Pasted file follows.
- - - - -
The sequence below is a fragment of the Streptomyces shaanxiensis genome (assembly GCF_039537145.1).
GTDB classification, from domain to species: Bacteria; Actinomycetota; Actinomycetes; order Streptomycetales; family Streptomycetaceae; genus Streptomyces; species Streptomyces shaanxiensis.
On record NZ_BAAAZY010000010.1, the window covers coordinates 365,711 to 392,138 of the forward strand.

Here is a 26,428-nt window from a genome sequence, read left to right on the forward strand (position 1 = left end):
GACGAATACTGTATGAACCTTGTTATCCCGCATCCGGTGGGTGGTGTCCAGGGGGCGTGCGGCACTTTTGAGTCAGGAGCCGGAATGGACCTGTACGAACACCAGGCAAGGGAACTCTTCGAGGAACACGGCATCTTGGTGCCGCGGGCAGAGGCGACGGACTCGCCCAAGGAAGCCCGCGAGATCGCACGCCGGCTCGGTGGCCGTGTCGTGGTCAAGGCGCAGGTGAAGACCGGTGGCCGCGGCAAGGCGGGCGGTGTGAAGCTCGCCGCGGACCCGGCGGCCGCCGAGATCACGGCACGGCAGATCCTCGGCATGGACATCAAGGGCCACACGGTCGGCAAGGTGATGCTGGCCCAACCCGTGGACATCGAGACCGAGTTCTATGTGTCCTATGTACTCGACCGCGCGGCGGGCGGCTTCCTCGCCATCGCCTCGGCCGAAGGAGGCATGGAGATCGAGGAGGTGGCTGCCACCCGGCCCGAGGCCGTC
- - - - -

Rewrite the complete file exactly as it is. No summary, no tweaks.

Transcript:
The sequence below is a fragment of the Streptomyces shaanxiensis genome (assembly GCF_039537145.1).
GTDB classification, from domain to species: Bacteria; Actinomycetota; Actinomycetes; order Streptomycetales; family Streptomycetaceae; genus Streptomyces; species Streptomyces shaanxiensis.
On record NZ_BAAAZY010000010.1, the window covers coordinates 365,711 to 392,138 of the forward strand.

Here is a 26,428-nt window from a genome sequence, read left to right on the forward strand (position 1 = left end):
GACGAATACTGTATGAACCTTGTTATCCCGCATCCGGTGGGTGGTGTCCAGGGGGCGTGCGGCACTTTTGAGTCAGGAGCCGGAATGGACCTGTACGAACACCAGGCAAGGGAACTCTTCGAGGAACACGGCATCTTGGTGCCGCGGGCAGAGGCGACGGACTCGCCCAAGGAAGCCCGCGAGATCGCACGCCGGCTCGGTGGCCGTGTCGTGGTCAAGGCGCAGGTGAAGACCGGTGGCCGCGGCAAGGCGGGCGGTGTGAAGCTCGCCGCGGACCCGGCGGCCGCCGAGATCACGGCACGGCAGATCCTCGGCATGGACATCAAGGGCCACACGGTCGGCAAGGTGATGCTGGCCCAACCCGTGGACATCGAGACCGAGTTCTATGTGTCCTATGTACTCGACCGCGCGGCGGGCGGCTTCCTCGCCATCGCCTCGGCCGAAGGAGGCATGGAGATCGAGGAGGTGGCTGCCACCCGGCCCGAGGCCGTC